Flooded Pasco residents return home to survey damage

Pasco County lifted the recommended evacuation order Wednesday night

Flood victims Annabella and Mariano Mont.

PORT RICHEY, Fla. (WFLA) —  When Stephen Hatfield looks at his garage filled with waterlogged possessions, all he can do is shake his head.

“All of our personal possessions were in here.  I’ve been hauling off to the dump for two days now.  It’s crazy,” said Hatfield, who moved into the mobile home just two weeks ago with his wife.

When Pasco County urged residents to evacuate from the Suncoast Gateway Mobile Village, his wife left with the couple’s dog and Stephen stayed.  He moved what he could into the home, but other possessions couldn’t be moved quickly enough.

“Probably all of our family photographs.  What we couldn’t pull into the house on short notice,” said Hatfield.  “Wife has some pictures, photographs of the kids growing up, things like that.  Probably lost forever, I’m sure.”

On Saturday, the Pasco County Emergency Operations Center recommended that residents evacuate. First responders helped some leave the park in boats. The EOC lifted the recommended evacuation order last night.  Residents returned on Thursday to survey the damage.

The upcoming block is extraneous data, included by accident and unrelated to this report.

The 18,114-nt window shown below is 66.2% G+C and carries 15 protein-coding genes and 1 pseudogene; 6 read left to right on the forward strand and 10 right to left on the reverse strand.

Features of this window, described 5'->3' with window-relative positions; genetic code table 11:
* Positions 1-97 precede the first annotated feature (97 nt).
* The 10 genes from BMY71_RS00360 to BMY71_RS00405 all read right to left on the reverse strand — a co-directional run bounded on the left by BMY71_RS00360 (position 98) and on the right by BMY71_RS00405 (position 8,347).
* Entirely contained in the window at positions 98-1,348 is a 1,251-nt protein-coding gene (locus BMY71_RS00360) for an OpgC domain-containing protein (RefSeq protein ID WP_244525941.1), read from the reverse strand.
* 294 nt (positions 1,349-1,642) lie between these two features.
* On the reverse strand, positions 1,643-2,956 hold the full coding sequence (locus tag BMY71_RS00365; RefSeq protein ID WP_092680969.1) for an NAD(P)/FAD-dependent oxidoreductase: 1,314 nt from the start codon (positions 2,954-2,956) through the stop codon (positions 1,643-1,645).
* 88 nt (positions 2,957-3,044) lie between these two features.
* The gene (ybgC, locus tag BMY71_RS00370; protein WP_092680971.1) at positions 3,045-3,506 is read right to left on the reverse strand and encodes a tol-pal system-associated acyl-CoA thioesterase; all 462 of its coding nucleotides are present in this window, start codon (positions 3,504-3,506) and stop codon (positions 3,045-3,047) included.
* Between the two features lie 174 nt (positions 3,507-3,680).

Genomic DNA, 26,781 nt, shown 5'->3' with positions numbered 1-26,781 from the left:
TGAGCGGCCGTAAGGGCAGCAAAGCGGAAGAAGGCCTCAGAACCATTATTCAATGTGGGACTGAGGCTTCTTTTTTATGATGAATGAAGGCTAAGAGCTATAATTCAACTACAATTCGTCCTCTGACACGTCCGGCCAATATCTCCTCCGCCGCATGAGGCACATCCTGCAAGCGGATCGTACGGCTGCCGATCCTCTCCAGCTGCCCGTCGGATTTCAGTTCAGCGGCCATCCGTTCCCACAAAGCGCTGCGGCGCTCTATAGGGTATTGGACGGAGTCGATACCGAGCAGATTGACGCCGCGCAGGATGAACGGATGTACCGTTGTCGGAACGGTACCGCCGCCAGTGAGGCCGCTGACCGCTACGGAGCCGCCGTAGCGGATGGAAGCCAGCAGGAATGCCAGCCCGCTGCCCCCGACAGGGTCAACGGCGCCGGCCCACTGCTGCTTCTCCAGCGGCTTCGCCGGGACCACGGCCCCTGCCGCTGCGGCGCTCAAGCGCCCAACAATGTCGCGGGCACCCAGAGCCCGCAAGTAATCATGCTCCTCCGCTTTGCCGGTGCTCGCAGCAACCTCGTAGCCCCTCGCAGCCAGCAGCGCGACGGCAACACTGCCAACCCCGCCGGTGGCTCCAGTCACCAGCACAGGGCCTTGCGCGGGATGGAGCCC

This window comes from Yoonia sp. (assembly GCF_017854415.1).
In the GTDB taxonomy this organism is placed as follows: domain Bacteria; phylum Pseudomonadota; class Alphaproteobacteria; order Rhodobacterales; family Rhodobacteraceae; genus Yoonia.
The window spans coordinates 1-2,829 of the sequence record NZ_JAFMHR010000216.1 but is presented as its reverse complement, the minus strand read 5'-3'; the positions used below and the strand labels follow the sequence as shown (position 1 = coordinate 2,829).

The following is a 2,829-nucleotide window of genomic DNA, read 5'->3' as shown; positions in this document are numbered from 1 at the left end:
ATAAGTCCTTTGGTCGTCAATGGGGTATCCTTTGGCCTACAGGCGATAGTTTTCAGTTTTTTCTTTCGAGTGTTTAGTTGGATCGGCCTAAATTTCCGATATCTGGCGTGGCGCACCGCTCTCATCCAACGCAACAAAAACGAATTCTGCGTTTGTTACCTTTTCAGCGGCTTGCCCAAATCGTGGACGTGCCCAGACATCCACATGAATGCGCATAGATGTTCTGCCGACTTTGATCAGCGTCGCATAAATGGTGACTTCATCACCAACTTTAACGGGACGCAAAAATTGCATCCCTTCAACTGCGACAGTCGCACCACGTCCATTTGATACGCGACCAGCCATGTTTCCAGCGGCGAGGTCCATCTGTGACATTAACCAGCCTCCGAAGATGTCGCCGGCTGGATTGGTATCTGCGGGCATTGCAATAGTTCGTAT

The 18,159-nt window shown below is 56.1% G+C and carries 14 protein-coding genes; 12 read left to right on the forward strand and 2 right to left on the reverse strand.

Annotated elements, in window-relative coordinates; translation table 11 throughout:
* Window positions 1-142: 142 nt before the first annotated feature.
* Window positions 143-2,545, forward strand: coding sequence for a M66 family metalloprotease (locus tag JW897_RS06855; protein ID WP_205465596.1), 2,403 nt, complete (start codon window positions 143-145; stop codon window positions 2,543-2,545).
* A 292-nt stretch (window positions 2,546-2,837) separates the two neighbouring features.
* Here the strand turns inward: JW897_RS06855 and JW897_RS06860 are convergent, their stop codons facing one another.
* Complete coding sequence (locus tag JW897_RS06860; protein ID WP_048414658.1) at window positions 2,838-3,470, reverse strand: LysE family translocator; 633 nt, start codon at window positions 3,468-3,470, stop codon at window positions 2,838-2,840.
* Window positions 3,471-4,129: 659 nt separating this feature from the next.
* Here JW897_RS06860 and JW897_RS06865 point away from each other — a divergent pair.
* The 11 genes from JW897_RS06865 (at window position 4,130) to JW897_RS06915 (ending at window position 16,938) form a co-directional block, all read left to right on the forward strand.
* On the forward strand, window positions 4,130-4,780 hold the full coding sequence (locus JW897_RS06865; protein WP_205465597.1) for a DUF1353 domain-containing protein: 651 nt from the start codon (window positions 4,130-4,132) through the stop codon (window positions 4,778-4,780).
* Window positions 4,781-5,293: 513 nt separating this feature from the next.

RELATED: Hurricane Hermine caused nearly $90 million damage in Pasco

Mariano and Anabella Mont also lost many of their possessions.  The couple recently moved from the Westchase area in Hillsborough County, looking to downsize.  The park was their retirement paradise, a paradise now under water.

“We fixed everything. We bought this about three months ago.  We fixed the floor, everything,” said Mariano.  “We bought a new AC.”

The couple evacuated the park last Wednesday as Tropical Storm Hermine approached.  They came back over the weekend and saw their home had been flooded.

“Our damage is the air conditioning, two cars, the washer and dryer are outside,” said Anabella, pointing to the laundry room.  “I imagine they are broke.”

A number of cars also suffered flood damage.  Kathrine Stone’s brand new KIA was one of them.  She hasn’t touched her bright red beauty since the flood waters receded.  “The insurance people, they wanted me to open it up and clean it out. See the steam?”  asked Stone.  “And I told them I’m not touching it until they get here and look at it.”

The question many residents have is “What is being done to prevent this from happening again?”  A representative with the park’s management told News Channel 8 the park’s owner has an engineer working on a long-term plan to improve the park’s drainage.  Right now, there’s no word on if and when that plan will be put into place.

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